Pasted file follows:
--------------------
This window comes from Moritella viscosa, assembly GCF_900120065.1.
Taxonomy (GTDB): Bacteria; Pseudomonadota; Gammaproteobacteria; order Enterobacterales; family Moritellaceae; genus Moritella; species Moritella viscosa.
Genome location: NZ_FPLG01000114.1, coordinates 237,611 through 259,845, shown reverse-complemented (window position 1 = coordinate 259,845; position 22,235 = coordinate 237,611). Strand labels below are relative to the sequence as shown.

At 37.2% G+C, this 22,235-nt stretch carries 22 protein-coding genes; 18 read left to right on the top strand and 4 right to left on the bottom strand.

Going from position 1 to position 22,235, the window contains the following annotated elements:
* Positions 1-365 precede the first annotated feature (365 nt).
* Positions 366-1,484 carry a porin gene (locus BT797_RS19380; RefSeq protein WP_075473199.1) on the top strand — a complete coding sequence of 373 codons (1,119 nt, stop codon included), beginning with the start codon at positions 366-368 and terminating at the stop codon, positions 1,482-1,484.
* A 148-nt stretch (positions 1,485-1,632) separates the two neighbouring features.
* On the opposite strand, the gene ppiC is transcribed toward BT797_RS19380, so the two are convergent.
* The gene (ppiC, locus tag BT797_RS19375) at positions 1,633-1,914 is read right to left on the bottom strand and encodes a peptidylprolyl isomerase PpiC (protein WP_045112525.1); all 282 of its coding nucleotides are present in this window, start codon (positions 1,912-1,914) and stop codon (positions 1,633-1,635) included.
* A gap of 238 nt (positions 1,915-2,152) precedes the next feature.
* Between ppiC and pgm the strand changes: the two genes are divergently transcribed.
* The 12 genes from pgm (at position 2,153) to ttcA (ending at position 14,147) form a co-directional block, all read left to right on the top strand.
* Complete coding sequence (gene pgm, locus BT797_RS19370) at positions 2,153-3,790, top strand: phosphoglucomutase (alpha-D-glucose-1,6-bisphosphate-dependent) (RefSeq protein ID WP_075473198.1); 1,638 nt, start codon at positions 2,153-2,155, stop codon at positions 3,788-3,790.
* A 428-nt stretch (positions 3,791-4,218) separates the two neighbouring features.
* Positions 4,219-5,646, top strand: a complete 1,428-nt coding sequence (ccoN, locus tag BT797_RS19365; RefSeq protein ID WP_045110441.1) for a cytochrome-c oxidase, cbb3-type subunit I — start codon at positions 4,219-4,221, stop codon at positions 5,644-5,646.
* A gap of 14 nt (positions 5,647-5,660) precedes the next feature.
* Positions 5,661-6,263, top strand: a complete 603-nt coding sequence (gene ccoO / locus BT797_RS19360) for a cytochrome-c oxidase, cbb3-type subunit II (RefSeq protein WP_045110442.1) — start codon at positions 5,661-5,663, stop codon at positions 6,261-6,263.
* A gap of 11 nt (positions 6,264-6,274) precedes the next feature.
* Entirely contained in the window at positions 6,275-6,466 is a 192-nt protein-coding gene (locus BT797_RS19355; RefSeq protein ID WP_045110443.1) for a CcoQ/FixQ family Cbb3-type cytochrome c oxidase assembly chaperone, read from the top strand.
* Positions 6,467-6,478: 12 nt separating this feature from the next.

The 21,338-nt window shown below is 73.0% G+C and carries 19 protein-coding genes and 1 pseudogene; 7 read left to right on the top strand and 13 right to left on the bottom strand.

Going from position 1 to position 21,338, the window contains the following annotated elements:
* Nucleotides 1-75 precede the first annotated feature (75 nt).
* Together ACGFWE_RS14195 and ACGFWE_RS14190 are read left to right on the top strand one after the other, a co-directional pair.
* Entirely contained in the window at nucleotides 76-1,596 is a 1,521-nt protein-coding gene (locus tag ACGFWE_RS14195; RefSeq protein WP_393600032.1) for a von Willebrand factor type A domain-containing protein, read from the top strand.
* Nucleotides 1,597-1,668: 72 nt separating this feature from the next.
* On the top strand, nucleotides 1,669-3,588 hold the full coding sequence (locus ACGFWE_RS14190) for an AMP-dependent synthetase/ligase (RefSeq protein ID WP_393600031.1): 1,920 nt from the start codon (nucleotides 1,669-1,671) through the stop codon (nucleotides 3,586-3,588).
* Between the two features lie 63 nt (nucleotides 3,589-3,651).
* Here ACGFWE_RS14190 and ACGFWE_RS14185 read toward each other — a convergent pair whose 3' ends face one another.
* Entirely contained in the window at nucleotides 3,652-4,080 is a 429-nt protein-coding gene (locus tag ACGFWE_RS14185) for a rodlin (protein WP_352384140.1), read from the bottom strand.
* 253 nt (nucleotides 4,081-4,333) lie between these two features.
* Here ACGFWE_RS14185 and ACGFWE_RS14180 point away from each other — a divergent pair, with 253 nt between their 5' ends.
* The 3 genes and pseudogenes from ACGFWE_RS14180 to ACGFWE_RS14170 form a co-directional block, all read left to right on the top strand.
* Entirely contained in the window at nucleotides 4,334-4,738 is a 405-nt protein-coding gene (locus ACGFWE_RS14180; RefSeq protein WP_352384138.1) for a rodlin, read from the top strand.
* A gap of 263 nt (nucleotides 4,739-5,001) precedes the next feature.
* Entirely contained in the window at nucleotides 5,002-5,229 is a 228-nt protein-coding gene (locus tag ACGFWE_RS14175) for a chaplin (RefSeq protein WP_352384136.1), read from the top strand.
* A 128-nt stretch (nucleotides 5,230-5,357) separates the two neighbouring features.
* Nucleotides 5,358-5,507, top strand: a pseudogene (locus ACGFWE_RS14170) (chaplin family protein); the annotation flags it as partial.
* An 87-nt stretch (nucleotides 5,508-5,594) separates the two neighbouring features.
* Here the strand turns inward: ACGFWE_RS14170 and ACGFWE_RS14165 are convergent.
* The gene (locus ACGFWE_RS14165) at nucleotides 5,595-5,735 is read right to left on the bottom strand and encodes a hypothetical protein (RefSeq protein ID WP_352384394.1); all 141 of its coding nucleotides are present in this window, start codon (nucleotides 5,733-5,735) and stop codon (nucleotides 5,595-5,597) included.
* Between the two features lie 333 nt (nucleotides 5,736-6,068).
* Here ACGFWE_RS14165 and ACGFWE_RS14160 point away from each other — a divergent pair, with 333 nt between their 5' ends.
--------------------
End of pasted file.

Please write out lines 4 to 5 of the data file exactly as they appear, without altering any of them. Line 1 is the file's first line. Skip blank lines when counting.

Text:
At 37.2% G+C, this 22,235-nt stretch carries 22 protein-coding genes; 18 read left to right on the top strand and 4 right to left on the bottom strand.

Going from position 1 to position 22,235, the window contains the following annotated elements: